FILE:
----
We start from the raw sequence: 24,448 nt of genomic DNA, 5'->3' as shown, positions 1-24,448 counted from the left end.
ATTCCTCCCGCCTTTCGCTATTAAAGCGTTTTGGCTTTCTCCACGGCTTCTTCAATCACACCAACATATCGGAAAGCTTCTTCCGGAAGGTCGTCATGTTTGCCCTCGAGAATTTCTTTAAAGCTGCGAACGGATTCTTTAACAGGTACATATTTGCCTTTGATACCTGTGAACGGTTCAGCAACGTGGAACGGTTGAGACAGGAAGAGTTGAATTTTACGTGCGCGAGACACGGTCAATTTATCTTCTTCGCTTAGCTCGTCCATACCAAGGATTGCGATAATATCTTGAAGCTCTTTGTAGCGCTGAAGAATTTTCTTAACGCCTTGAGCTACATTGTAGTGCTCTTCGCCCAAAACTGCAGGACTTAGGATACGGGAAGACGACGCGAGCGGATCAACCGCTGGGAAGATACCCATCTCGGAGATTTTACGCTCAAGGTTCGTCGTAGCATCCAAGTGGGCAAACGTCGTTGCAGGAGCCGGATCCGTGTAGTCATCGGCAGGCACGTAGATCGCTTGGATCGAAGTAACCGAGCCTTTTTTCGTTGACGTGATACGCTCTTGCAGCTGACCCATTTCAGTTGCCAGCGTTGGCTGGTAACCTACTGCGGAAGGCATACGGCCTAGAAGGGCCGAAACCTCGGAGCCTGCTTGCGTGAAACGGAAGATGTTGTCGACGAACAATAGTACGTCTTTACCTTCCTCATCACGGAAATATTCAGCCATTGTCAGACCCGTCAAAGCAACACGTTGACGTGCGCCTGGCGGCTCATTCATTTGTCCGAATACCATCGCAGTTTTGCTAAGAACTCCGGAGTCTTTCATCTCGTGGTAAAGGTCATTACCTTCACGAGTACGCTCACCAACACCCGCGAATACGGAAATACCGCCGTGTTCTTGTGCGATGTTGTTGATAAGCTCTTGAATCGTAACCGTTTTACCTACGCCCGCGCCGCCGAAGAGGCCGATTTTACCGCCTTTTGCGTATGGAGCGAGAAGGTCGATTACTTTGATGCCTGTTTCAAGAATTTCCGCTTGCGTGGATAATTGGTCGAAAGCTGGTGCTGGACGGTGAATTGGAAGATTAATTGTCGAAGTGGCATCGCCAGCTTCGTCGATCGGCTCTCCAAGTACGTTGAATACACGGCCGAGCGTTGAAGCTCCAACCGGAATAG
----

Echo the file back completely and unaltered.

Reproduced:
We start from the raw sequence: 24,448 nt of genomic DNA, 5'->3' as shown, positions 1-24,448 counted from the left end.
ATTCCTCCCGCCTTTCGCTATTAAAGCGTTTTGGCTTTCTCCACGGCTTCTTCAATCACACCAACATATCGGAAAGCTTCTTCCGGAAGGTCGTCATGTTTGCCCTCGAGAATTTCTTTAAAGCTGCGAACGGATTCTTTAACAGGTACATATTTGCCTTTGATACCTGTGAACGGTTCAGCAACGTGGAACGGTTGAGACAGGAAGAGTTGAATTTTACGTGCGCGAGACACGGTCAATTTATCTTCTTCGCTTAGCTCGTCCATACCAAGGATTGCGATAATATCTTGAAGCTCTTTGTAGCGCTGAAGAATTTTCTTAACGCCTTGAGCTACATTGTAGTGCTCTTCGCCCAAAACTGCAGGACTTAGGATACGGGAAGACGACGCGAGCGGATCAACCGCTGGGAAGATACCCATCTCGGAGATTTTACGCTCAAGGTTCGTCGTAGCATCCAAGTGGGCAAACGTCGTTGCAGGAGCCGGATCCGTGTAGTCATCGGCAGGCACGTAGATCGCTTGGATCGAAGTAACCGAGCCTTTTTTCGTTGACGTGATACGCTCTTGCAGCTGACCCATTTCAGTTGCCAGCGTTGGCTGGTAACCTACTGCGGAAGGCATACGGCCTAGAAGGGCCGAAACCTCGGAGCCTGCTTGCGTGAAACGGAAGATGTTGTCGACGAACAATAGTACGTCTTTACCTTCCTCATCACGGAAATATTCAGCCATTGTCAGACCCGTCAAAGCAACACGTTGACGTGCGCCTGGCGGCTCATTCATTTGTCCGAATACCATCGCAGTTTTGCTAAGAACTCCGGAGTCTTTCATCTCGTGGTAAAGGTCATTACCTTCACGAGTACGCTCACCAACACCCGCGAATACGGAAATACCGCCGTGTTCTTGTGCGATGTTGTTGATAAGCTCTTGAATCGTAACCGTTTTACCTACGCCCGCGCCGCCGAAGAGGCCGATTTTACCGCCTTTTGCGTATGGAGCGAGAAGGTCGATTACTTTGATGCCTGTTTCAAGAATTTCCGCTTGCGTGGATAATTGGTCGAAAGCTGGTGCTGGACGGTGAATTGGAAGATTAATTGTCGAAGTGGCATCGCCAGCTTCGTCGATCGGCTCTCCAAGTACGTTGAATACACGGCCGAGCGTTGAAGCTCCAACCGGAATAG